However, that wasn’t Boeing’s main selling point when they held their media event as part of HX Challenge this week. Instead, it was about a total package. The Super Hornet as the most versatile and reliable multirole fighter available, offering the greatest suitability to the Finnish concept of operations (read: dispersed operations), having a proven track record as a reliable partner when it comes to customer support and industrial offset, and with the EA-18G Growler bringing unique capabilities to the fight. In essence, Boeings pitch isn’t necessarily that the Super Hornet is miles in front of the competition in any particular field, but rather that the package as a whole will offer the flexibility and cost-to-benefit ratio needed to win the deal.

...

https://corporalfrisk.com/

One of the more interesting comments was the below,

Colonel Heikkinen also shot down the idea that some of the contenders would struggle with landing or taking off from road bases. “We’ve flown Draken from them”, he said, alluding to the Saab-built interceptor that the Hornet replaced in Finnish service).


Hence I think some are suggesting road base issues is a bigger deal than the Finnish Air Force thinks it is.

I also found this assessment interesting,

And the day the US Navy pulls the plug on the Super Hornet the continued development of the aircraft can quickly become prohibitively expensive for Finland. As said, a sunset before the late 2040’s is unlikely, especially given the 500+ aircraft upgrade program that will continue to push out refurbished Block III’s past 2030 and the unique nature of the Growler. However, the last ten years of the HX winner’s service life are uncertain, there is simply no way around it.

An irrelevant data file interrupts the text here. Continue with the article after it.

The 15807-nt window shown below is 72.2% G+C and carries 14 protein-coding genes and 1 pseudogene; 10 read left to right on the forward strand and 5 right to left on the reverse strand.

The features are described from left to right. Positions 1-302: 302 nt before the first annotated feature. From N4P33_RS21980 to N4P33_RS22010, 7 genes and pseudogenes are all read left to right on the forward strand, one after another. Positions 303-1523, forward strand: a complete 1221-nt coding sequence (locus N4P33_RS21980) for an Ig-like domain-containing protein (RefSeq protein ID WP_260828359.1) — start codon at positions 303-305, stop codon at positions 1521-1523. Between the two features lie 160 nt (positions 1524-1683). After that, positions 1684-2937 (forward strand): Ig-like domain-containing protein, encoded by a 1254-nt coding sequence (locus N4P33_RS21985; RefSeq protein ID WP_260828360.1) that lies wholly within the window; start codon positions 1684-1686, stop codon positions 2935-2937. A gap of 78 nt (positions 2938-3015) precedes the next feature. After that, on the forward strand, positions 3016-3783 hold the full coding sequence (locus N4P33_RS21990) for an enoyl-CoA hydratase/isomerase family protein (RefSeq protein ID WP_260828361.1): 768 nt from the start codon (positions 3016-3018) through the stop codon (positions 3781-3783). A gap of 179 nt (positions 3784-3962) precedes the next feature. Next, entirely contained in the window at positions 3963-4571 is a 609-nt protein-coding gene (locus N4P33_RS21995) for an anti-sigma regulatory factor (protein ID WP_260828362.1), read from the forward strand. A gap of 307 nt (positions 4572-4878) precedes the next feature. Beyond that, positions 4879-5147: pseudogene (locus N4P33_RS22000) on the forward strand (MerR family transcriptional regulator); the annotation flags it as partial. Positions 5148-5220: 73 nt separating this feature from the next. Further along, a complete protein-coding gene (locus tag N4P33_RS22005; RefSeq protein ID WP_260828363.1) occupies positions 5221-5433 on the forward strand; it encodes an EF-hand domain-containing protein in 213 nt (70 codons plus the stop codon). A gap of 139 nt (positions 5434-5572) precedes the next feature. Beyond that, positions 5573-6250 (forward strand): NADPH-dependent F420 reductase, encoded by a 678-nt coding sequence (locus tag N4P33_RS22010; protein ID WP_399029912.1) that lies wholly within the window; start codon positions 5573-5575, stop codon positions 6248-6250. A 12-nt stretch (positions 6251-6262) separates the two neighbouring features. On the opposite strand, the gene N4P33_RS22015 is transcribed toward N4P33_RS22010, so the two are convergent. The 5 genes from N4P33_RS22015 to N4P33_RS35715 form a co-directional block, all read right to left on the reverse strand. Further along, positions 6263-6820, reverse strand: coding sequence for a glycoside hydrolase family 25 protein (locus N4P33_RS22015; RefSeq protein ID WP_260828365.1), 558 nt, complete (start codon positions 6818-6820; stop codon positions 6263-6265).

This is Boeing’s main weakness in the current offer, and to be fair one they share with much of the rest of the competition (especially Rafale and Gripen, Eurofighter to a somewhat lesser extent). France at least has officially stated that the Rafale will fly in French service into the 2070’s, but on the other hand the value of such promises might not be particularly high if FCAS suddenly encounter cost overruns that need to be covered (on the other hand, if FCAS encounter delays to the in-service date, the Rafale might suddenly have to soldier on longer). Gripen is even more vulnerable than the Rafale and Super Hornet, considering the smaller fleet and that the Swedish Air Force as opposed to AdA or USN is unlikely to run a multi-type fleet for any considerable time. Will Boeing be able to convince the Finnish Air Force that it is a risk worth taking? That is perhaps the biggest hurdle facing the Boeing sales team, and we won’t know the answer for a year.


Given the operational timeframe that Finland wants to operate the HX you can understand why long term supportability by the OEM, and especially by the original nation, will play a role in the selection.
 
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Re: Finland in talks for F-18 replacement

Fri Feb 21, 2020 10:37 pm

 
YIMBY
Posts: 712
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Re: Finland in talks for F-18 replacement

Sat Feb 22, 2020 2:50 pm

Ozair wrote:
YIMBY wrote:
Comparable scenarios is the best way to make fair comparison here, given that we have no access to the experiments. What else to do here? Insult each others?

You haven’t presented any comparable scenarios and in previous discussions when we have tried this you don’t understand modern air combat to be able to appreciate the differences.